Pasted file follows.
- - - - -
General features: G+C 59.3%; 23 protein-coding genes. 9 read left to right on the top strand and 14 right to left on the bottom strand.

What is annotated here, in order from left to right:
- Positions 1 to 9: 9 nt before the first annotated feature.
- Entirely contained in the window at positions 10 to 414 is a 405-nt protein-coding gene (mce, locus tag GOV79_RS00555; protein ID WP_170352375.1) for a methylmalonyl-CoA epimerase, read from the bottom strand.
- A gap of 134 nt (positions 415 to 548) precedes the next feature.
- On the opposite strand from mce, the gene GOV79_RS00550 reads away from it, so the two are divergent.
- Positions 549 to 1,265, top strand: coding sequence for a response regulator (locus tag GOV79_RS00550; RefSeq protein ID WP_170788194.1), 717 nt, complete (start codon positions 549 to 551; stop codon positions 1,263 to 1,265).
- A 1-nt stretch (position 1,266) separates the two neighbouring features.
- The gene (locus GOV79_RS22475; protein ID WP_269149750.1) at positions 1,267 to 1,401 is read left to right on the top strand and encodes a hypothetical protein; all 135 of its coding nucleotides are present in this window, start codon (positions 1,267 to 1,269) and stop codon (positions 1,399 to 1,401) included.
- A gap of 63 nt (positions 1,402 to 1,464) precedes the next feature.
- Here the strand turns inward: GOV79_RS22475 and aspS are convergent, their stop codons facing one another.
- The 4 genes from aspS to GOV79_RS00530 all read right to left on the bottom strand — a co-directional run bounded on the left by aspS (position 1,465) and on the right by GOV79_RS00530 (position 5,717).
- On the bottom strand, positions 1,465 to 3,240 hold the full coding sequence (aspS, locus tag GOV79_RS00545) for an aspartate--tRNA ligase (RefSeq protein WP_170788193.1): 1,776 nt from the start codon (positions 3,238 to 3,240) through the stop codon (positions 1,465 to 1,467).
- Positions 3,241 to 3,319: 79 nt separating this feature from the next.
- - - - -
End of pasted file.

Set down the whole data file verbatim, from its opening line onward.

General features: G+C 59.3%; 23 protein-coding genes. 9 read left to right on the top strand and 14 right to left on the bottom strand.

What is annotated here, in order from left to right:
- Positions 1 to 9: 9 nt before the first annotated feature.
- Entirely contained in the window at positions 10 to 414 is a 405-nt protein-coding gene (mce, locus tag GOV79_RS00555; protein ID WP_170352375.1) for a methylmalonyl-CoA epimerase, read from the bottom strand.
- A gap of 134 nt (positions 415 to 548) precedes the next feature.
- On the opposite strand from mce, the gene GOV79_RS00550 reads away from it, so the two are divergent.
- Positions 549 to 1,265, top strand: coding sequence for a response regulator (locus tag GOV79_RS00550; RefSeq protein ID WP_170788194.1), 717 nt, complete (start codon positions 549 to 551; stop codon positions 1,263 to 1,265).
- A 1-nt stretch (position 1,266) separates the two neighbouring features.
- The gene (locus GOV79_RS22475; protein ID WP_269149750.1) at positions 1,267 to 1,401 is read left to right on the top strand and encodes a hypothetical protein; all 135 of its coding nucleotides are present in this window, start codon (positions 1,267 to 1,269) and stop codon (positions 1,399 to 1,401) included.
- A gap of 63 nt (positions 1,402 to 1,464) precedes the next feature.
- Here the strand turns inward: GOV79_RS22475 and aspS are convergent, their stop codons facing one another.
- The 4 genes from aspS to GOV79_RS00530 all read right to left on the bottom strand — a co-directional run bounded on the left by aspS (position 1,465) and on the right by GOV79_RS00530 (position 5,717).
- On the bottom strand, positions 1,465 to 3,240 hold the full coding sequence (aspS, locus tag GOV79_RS00545) for an aspartate--tRNA ligase (RefSeq protein WP_170788193.1): 1,776 nt from the start codon (positions 3,238 to 3,240) through the stop codon (positions 1,465 to 1,467).
- Positions 3,241 to 3,319: 79 nt separating this feature from the next.